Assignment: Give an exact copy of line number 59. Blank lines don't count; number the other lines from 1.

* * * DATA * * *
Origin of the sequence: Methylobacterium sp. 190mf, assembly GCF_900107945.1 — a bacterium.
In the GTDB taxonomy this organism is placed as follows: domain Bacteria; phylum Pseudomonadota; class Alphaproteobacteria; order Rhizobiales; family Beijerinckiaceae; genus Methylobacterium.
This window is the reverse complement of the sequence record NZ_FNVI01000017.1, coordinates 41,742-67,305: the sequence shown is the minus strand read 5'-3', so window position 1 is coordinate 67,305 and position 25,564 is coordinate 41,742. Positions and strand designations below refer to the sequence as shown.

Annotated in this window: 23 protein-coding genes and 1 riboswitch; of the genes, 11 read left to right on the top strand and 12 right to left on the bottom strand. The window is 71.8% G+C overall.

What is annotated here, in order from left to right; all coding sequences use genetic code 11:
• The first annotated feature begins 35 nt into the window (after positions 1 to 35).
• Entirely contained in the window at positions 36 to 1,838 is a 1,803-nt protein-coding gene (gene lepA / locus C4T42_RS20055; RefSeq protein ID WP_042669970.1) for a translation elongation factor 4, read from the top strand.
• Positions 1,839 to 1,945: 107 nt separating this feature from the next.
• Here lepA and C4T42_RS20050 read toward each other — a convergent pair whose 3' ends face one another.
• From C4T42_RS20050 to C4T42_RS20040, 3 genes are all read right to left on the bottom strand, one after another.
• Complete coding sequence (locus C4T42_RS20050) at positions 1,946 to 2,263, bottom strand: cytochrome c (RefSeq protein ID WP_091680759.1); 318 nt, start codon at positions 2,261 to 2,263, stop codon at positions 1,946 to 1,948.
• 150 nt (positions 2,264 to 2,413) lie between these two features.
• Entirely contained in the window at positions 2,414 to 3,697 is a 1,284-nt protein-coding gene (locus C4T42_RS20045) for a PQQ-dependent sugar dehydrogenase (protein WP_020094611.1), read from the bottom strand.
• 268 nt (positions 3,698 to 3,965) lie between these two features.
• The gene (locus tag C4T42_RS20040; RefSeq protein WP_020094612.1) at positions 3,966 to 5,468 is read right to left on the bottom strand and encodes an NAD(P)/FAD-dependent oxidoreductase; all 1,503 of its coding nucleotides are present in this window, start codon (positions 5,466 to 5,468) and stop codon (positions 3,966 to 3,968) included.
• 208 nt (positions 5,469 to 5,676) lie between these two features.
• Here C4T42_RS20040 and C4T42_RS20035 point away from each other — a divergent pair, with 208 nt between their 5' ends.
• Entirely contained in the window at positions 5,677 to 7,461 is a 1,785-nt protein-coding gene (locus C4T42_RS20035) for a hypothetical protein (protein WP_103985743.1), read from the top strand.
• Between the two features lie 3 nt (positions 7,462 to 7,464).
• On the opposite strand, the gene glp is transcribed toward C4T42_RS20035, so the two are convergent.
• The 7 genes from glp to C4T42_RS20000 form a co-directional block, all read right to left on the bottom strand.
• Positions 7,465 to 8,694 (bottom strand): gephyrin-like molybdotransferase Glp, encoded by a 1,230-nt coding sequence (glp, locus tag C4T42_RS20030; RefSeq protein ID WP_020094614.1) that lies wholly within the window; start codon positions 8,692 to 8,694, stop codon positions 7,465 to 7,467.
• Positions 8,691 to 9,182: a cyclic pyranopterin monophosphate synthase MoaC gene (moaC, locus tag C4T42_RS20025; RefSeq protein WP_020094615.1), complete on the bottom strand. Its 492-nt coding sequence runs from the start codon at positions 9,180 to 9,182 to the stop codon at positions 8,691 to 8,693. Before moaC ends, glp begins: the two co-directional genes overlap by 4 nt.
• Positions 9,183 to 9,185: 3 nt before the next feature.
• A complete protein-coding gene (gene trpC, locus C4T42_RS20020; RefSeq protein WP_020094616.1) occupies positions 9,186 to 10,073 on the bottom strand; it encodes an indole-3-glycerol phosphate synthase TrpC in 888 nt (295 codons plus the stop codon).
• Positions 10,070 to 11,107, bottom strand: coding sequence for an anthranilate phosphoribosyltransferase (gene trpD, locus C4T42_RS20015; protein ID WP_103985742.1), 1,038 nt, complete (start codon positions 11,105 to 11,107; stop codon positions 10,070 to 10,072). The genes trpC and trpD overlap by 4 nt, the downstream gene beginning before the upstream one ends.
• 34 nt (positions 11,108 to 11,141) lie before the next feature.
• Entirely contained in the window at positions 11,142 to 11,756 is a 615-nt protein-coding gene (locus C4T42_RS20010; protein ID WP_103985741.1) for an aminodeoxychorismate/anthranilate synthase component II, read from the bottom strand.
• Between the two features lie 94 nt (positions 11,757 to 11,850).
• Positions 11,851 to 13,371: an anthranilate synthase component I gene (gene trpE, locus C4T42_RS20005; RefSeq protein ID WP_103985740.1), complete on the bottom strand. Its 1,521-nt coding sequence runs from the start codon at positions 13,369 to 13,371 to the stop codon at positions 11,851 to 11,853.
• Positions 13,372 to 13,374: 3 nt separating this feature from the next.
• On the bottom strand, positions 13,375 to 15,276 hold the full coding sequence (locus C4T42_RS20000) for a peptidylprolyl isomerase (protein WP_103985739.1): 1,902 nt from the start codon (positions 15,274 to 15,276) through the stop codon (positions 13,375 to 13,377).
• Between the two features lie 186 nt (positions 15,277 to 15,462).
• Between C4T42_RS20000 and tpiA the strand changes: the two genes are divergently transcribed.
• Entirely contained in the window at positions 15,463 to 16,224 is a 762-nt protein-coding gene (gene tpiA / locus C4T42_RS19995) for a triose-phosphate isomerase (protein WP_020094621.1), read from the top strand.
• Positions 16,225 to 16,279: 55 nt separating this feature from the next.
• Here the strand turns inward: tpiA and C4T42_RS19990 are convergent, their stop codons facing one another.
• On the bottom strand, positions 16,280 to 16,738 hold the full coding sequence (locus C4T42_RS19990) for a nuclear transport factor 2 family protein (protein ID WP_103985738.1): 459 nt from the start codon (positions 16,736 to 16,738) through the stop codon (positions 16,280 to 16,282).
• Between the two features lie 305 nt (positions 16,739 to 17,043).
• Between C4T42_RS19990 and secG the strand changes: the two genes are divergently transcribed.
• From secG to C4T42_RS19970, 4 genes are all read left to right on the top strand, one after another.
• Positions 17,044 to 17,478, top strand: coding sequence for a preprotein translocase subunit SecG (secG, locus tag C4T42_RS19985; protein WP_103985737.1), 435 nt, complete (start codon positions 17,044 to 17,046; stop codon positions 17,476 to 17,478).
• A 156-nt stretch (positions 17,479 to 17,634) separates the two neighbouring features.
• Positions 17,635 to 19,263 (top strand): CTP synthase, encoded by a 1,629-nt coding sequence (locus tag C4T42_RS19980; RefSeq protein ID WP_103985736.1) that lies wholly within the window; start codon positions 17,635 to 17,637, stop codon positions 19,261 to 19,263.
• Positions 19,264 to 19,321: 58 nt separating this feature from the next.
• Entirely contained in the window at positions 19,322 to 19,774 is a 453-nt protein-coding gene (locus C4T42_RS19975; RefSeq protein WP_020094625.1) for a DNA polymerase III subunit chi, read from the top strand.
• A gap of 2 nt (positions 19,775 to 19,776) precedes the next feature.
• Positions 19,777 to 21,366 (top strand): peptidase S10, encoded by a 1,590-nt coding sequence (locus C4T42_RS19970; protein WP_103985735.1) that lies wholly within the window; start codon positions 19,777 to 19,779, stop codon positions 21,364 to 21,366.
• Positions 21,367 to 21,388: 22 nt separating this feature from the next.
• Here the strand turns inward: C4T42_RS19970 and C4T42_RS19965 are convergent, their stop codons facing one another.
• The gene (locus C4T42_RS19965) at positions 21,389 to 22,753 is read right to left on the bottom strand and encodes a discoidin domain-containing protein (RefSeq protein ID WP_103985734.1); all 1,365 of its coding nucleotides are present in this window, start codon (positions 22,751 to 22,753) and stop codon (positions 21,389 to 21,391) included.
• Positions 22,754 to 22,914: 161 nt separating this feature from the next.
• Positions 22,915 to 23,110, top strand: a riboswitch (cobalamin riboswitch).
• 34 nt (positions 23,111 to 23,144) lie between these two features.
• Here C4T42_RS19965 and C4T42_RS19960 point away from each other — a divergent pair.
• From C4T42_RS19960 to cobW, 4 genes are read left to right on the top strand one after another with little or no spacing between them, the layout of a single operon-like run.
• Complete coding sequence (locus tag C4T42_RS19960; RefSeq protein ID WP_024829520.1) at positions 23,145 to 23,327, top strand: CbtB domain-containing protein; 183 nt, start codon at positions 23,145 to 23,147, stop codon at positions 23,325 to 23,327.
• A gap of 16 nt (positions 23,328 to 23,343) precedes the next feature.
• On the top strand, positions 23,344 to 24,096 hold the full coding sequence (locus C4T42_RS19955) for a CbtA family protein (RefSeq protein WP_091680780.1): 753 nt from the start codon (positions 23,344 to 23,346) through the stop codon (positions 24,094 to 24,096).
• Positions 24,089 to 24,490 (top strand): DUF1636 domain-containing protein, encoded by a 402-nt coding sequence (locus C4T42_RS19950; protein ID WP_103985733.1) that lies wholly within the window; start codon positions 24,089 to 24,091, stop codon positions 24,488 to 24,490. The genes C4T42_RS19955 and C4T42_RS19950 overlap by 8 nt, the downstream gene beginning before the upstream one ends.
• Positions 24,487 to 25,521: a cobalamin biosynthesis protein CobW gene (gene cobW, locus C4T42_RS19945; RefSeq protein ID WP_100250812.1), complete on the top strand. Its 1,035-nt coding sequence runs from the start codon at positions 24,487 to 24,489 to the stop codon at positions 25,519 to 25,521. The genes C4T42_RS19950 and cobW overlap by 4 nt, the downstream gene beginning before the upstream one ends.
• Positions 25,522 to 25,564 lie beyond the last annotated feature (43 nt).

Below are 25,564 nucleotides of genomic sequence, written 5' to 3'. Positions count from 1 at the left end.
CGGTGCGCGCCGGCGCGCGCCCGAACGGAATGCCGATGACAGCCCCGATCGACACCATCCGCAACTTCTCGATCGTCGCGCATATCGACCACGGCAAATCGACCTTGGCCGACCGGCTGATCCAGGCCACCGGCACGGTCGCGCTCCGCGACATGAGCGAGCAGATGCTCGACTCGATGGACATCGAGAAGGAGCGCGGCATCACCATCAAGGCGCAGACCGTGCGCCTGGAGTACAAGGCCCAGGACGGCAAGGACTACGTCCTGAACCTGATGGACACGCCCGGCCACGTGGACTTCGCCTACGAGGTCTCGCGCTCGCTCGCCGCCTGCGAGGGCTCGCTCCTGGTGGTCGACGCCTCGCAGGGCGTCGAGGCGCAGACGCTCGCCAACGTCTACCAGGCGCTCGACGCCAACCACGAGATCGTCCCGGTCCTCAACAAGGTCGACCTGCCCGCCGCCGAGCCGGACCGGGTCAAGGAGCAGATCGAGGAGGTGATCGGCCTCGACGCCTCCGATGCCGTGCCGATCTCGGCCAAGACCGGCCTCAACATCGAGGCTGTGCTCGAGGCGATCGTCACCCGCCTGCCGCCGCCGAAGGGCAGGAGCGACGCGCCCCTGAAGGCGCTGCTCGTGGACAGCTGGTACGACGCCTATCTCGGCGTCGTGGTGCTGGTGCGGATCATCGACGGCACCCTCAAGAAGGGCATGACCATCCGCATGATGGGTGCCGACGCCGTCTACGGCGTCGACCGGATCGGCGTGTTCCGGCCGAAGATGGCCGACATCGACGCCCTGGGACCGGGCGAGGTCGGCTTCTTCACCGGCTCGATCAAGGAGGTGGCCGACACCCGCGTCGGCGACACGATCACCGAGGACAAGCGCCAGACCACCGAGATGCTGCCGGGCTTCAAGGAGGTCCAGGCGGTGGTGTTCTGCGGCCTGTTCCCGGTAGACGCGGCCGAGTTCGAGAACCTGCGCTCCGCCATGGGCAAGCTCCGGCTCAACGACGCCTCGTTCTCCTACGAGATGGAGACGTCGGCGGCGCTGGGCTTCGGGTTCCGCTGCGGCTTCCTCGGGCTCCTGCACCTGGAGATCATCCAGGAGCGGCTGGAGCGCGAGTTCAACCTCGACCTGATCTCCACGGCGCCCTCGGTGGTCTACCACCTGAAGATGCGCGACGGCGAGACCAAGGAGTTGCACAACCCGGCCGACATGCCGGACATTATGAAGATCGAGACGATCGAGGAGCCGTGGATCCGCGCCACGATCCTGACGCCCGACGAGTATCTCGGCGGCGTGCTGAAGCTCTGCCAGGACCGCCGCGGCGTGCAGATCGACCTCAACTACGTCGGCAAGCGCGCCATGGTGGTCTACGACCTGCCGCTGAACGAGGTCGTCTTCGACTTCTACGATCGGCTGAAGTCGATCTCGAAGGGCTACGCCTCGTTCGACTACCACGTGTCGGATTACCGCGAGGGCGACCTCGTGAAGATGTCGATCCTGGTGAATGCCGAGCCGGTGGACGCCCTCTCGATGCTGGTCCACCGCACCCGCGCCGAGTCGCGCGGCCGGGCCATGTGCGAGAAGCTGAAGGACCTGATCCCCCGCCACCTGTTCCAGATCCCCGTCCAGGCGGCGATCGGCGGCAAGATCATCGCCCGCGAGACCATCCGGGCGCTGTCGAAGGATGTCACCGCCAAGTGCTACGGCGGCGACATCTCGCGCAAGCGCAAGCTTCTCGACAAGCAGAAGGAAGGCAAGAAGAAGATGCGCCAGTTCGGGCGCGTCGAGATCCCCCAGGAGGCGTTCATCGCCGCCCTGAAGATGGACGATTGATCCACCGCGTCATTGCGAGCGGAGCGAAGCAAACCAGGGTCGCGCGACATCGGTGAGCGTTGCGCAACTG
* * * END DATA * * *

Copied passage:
• On the top strand, positions 23,344 to 24,096 hold the full coding sequence (locus C4T42_RS19955) for a CbtA family protein (RefSeq protein WP_091680780.1): 753 nt from the start codon (positions 23,344 to 23,346) through the stop codon (positions 24,094 to 24,096).